Morinville mechanic to test his skills at provincial competition

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Albert Paquette, an apprentice mechanic at Technical Automotives in Morinville works on a car in the shop. The young mechanic is heading to Skills Alberta to compete in the automotive category May 14-15 and is hoping to move on to the national competition in Toronto this June.

by Stephen Dafoe

Morinville – A local mechanic, Morinville resident and NAIT student is getting ready to compete in the provincial leg of the annual Skills Canada competition. Albert Paquette, who is currently apprenticing to be an auto service technician at Technical Automotives in Morinville’s industrial park, will compete in his field at Skills Alberta May 14 and 15 in Edmonton.

The 20-year-old attended Camilla School and Sturgeon Composite High School ahead of pursuing a career in the automotive field. His interest in the trade started when he was in junior high school, but became hands-on at Sturgeon Composite. “I took classes for it – Mechanics 10, 20 and 30,” he said, adding he has never done anything but auto mechanics in terms of a job. “I started at Mr. Lube and then Ron Hodgson’s [Chevrolet], and then here [at Technical Automotives].

In his second year at NAIT, it is work he continues to love. “It’s been a lot of fun, getting lots of training and good stuff here at Technical [Automotives],” he said, adding he was not aware of the annual Skills competition until this year. “I found out that my teachers from first year had nominated me to go. I hadn’t really heard much about it, so I did a little research about it. It sounds like it should be a fun little thing to do. It should be quite the experience. That’s what I’m looking forward to.”

Heading to Skills

Paquette said he is only a little worried about the competition aspect, but feels he will do fine because of his desire to work in the field. “It’s what I want to do so it comes natural, I guess,” he said, adding he is preparing for Skills both through his work at Technical Automotives and studying the event itself. “I’ve done a lot of reading up on it and seeing what I’m supposed to know and what they’re going to tell me I have to do.”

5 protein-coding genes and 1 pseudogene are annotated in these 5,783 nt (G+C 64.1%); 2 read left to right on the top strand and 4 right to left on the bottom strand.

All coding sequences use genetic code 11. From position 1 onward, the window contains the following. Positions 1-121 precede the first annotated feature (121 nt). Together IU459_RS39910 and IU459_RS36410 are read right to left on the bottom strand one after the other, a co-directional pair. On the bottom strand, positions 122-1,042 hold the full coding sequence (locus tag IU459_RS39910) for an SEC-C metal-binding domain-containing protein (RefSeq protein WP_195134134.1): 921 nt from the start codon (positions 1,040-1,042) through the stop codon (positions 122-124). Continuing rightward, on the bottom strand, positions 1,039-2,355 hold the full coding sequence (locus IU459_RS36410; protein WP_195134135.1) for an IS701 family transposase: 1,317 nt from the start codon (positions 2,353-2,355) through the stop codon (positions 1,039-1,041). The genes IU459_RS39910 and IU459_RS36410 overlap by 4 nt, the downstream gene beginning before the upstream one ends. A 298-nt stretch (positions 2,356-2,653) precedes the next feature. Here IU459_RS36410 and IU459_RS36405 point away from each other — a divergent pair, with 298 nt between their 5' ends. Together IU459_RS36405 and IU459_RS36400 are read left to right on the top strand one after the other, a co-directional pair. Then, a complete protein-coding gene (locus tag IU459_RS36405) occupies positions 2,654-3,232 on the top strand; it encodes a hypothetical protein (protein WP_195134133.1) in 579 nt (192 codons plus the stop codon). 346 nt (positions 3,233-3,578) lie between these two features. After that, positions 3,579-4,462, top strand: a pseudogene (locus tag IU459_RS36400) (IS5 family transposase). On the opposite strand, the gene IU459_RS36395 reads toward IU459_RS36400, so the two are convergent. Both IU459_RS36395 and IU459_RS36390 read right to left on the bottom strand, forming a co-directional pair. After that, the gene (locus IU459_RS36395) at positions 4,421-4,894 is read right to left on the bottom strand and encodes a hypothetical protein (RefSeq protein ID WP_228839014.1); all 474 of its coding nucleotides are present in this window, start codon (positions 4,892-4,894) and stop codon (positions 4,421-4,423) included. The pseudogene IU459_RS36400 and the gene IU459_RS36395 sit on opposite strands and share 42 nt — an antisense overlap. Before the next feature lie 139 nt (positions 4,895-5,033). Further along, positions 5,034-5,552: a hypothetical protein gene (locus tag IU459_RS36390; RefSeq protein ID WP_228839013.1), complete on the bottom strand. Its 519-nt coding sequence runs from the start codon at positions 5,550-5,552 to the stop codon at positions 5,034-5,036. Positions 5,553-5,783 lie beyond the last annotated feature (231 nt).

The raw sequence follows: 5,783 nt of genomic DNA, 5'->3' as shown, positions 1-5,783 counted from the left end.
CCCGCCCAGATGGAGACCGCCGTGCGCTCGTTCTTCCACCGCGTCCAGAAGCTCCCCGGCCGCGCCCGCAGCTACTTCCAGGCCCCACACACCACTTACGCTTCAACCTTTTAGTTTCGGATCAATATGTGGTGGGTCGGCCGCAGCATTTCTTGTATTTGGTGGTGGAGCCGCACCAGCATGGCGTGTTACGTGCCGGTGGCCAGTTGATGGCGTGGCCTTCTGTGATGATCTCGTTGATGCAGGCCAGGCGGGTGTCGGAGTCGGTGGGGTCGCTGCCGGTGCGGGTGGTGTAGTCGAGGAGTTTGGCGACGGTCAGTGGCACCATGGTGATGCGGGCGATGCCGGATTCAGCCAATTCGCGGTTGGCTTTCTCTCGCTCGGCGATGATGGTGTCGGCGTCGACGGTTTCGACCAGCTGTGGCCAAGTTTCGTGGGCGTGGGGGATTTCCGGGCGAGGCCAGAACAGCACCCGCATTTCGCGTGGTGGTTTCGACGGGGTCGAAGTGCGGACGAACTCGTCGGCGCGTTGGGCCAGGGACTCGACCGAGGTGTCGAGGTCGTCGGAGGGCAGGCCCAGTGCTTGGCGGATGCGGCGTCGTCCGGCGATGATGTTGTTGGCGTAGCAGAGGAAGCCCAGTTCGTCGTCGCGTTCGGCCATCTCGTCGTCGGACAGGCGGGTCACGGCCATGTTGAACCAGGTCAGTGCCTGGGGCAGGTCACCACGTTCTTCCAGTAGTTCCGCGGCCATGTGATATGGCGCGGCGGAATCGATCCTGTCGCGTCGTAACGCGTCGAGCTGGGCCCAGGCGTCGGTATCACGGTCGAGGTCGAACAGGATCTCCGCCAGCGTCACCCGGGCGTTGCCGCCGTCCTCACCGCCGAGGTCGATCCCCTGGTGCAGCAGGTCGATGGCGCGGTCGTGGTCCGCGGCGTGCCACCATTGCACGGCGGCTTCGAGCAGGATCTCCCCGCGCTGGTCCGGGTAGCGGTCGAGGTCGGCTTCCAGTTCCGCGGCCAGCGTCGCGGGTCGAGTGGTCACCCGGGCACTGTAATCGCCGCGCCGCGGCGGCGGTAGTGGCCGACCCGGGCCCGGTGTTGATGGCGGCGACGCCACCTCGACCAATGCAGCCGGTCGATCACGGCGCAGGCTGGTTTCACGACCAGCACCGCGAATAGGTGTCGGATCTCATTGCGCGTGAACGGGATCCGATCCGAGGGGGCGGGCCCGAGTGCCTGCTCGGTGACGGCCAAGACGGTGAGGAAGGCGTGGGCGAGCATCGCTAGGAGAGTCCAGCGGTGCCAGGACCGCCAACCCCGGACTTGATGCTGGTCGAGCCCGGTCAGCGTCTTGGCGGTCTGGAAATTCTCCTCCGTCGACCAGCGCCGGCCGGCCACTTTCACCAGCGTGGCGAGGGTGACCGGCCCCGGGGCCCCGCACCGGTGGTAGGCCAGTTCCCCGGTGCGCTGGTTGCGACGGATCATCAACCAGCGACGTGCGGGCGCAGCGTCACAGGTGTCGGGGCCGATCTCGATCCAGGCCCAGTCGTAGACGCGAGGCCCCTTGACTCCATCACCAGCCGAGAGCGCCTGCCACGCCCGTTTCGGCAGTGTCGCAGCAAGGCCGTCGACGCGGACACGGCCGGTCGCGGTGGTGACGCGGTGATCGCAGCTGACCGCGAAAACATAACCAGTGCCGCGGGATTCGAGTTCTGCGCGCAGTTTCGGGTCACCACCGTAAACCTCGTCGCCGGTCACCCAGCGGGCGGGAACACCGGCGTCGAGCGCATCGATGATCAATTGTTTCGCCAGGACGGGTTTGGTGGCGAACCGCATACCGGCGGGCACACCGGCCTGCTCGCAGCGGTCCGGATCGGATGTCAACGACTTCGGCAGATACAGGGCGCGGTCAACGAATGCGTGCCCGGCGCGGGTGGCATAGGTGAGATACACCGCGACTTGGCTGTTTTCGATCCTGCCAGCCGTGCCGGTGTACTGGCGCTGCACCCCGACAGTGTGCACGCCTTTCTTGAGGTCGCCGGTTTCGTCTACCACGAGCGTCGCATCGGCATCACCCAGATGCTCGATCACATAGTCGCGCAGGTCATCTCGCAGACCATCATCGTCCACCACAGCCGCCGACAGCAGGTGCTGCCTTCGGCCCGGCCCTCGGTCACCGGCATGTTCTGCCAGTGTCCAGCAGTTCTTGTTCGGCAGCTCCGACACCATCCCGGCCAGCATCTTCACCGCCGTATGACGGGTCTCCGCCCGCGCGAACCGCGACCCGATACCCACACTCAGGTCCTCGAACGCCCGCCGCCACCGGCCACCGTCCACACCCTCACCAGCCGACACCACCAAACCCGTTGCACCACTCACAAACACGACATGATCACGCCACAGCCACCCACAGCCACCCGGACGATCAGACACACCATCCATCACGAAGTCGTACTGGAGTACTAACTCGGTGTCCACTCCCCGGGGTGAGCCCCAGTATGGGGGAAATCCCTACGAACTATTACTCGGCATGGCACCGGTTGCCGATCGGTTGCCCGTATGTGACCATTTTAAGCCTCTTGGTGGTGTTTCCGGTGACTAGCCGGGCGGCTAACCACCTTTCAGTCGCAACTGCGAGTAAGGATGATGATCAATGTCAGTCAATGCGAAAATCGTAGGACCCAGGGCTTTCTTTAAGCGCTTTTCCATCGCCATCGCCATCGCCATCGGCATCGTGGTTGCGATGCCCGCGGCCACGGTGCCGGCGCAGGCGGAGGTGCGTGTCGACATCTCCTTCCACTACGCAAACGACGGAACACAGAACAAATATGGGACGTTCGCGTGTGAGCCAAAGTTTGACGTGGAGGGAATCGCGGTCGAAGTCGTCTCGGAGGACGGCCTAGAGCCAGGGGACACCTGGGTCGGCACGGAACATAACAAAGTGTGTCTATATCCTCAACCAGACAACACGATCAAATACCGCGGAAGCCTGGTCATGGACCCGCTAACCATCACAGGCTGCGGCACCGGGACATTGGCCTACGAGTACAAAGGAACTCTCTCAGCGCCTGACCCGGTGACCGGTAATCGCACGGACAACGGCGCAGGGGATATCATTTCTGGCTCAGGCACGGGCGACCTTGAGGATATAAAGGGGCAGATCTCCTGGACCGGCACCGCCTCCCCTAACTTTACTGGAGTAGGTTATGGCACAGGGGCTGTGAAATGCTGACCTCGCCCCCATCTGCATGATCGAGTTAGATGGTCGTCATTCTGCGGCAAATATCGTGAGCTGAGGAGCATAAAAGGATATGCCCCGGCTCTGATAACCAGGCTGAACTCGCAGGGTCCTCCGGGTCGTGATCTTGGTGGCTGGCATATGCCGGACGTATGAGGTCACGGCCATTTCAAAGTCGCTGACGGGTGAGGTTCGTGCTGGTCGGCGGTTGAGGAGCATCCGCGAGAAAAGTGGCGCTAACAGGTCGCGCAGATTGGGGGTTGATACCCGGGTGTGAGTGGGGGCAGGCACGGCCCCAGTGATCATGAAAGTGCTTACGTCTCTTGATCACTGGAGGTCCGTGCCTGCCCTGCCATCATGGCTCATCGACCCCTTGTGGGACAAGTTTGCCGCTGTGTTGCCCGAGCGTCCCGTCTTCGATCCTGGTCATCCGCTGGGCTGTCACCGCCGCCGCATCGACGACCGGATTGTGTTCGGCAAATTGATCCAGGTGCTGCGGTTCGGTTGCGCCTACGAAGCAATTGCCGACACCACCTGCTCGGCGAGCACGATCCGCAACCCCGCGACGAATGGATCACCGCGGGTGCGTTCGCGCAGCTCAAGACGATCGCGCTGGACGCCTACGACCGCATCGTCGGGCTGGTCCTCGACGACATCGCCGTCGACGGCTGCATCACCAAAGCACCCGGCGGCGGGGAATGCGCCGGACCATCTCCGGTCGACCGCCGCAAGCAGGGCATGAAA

If Paquette is successful at the Skills Alberta competition in May, he will move on to Skills Canada, taking place in Toronto June 4 to 7. Though winning provincially or nationally will not elevate him in his profession, it is a feather in his cap that he would like to achieve.

Local experience

Though hopeful to move on in the competition and grateful for any knowledge and experience he can obtain at Skills, he is also grateful for the opportunity to apprentice at Technical Automotives in Morinville. “It’s a blast to get up and actually say you want to go to work,” he said of his work there. “There’s never a dull moment.”

The apprentice mechanic’s boss at Technical Automotives, Marty Robillard, is also grateful for the opportunity to bring another mechanic into his business and pleased Paquette is heading to the Skills competition. “He is very reliable [and] hardworking,” Robillard said. “I was lucky that the last place he was at didn’t feel he was qualified to be signed up as an apprentice or [see] the diamond in the rough that he was. He’s definitely been an asset to Technical Automotives. With all the people in the trade, for him to be invited to it [Skills] is definitely a good thing for Albert.”

Robillard said Paquette is becoming more and more independent at the shop and is quickly becoming a bit of a specialist. “I’m pushing him towards the electrical quite a bit,” Robillard said. “There’s so much electrical on a vehicle nowadays.
Transmissions are controlled by electronics. Some of the vehicles have upwards of four or five different processors just running the vehicle. With electronic cars coming along, you end up being more of an electronics technician than an actual mechanic.”

Under the hood appeal

Whether working on the intricate electronics of a new car or changing oil on a more seasoned vehicle, the automotive appeal for Paquette is a simple one – he just likes working on cars.

In his spare time Paquette plays a bit of hockey and enjoys other sports, but it always seems to come back to a love of things with wheels. “I like to tinker on old cars,” he said. “I’ve got a project on the go. I’ve got a ‘77 Camero that I’m working on. It’s a complete rebuild. Right now it’s down to the frame and there’s nothing in it. I’m just going to start the build portion of it.”

Skills Alberta takes place May 14-15 – Edmonton EXPO Centre, Northlands

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  1. “With electronic cars coming along, you end up being more of an electronics technician than an actual mechanic.”

    Marty. There is definitely at least one joke in here somewhere but I’m not going to suss it out. Ahhh… I just can’t resist. How many Xbox players does it take to fix a car? In all seriousness, congratulations to you and your apprentice for the great service you provide. Your business is certainly a tremendous reminder of the old time “service stations” of yore.

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